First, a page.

So this was featured on CNN’s website this afternoon and everything about it is how you don’t do journalism.
If you’re giving someone who simply benefitted from the alleged hacking an equal voice to the intelligence services that documented what happened, you’re giving an outsized megaphone to someone who has no idea what they’re talking about.
While his remarks on the situation is certainly part of the story, by framing it in this way you’re allowing his unqualified remarks, in this case what amounts to, ‘uh uh’ to stand equal to the investigative power of not only the CIA, but 16 other intelligence agencies.
As with what happened before the election, certain media organizations are simply trumping up a buffoon in the scramble for page views and delivering ad impressions. They know that he’s a polarizing figure who people love or hate, passionately.
Now, take two more examples, from organizations that strive for more accountability in their reporting. The Wall Street Journal on the right (both literally and politically), and the New York Times on the left. Before we go any further, I know some will argue about where on the political spectrum these two news organizations land, but in our political climate, for a majority of people, the Times skews a little left, and WSJ a little right. And once more for the sake of clarity: I’m a socialist, so they’re both pretty far right as far as I’m concerned, but I’m looking at things from the perspective and conversation being held in mainstream culture.
My point is this: when you see how the piece is featured on each of these two sites, there isn’t a photo. There isn’t an enormous and oversimplified headline. And there isn’t a rebuttal from a person who should never have been consulted.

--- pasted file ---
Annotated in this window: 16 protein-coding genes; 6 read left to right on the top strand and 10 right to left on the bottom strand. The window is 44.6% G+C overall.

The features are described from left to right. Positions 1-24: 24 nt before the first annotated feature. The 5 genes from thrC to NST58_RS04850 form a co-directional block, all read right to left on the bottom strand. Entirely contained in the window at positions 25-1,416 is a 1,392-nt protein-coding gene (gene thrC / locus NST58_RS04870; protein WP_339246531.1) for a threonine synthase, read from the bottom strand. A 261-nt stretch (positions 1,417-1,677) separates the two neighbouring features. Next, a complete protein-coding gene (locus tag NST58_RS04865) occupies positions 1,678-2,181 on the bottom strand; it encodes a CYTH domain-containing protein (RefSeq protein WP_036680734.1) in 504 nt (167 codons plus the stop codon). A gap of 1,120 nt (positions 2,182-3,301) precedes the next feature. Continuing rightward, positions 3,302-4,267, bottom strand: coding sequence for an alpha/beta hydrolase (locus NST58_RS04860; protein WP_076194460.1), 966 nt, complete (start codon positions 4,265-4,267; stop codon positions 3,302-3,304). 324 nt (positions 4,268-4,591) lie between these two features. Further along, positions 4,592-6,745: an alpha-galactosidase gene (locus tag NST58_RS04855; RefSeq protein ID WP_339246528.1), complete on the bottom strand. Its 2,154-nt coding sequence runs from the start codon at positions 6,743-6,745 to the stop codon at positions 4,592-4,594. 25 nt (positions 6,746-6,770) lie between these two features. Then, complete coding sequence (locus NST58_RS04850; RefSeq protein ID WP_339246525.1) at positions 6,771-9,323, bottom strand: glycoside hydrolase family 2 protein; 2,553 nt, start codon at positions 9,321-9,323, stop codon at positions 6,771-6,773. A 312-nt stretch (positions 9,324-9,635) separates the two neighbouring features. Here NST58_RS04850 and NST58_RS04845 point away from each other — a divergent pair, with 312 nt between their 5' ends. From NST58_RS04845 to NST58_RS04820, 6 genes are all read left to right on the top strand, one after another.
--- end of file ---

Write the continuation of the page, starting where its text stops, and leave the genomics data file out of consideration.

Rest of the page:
Please, consider your news sources carefully. Even if you feel like they’re explicitly trustworthy, always ask questions.
Why are things being framed this or that way?
Why didn’t the reporter speak to this important person?
Why did the reporter speak to that powerful person and not the people impacted by that person’s decisions?
Call or email reporters (and their editors) and bring up different points of view. They’re professionals, but they don’t know everything. A lot of the time, reporters make errors of ignorance, where lack of familiarity with the depth of an issue caused them to miss something. If you do contact them, be polite, though, you wouldn’t believe how many calls from screamers they get and there’s no better way to have someone tune you out than by screaming at them.
I’m hoping to do more posts about media literacy and navigating the media as Pagans in the future, if this is something you feel would be helpful, please let me know.
In the coming years, being fluent with how to navigate the media will become increasingly more important. And there’s a good deal to be said for what magick can do to help change the conversation that’s happening in the world.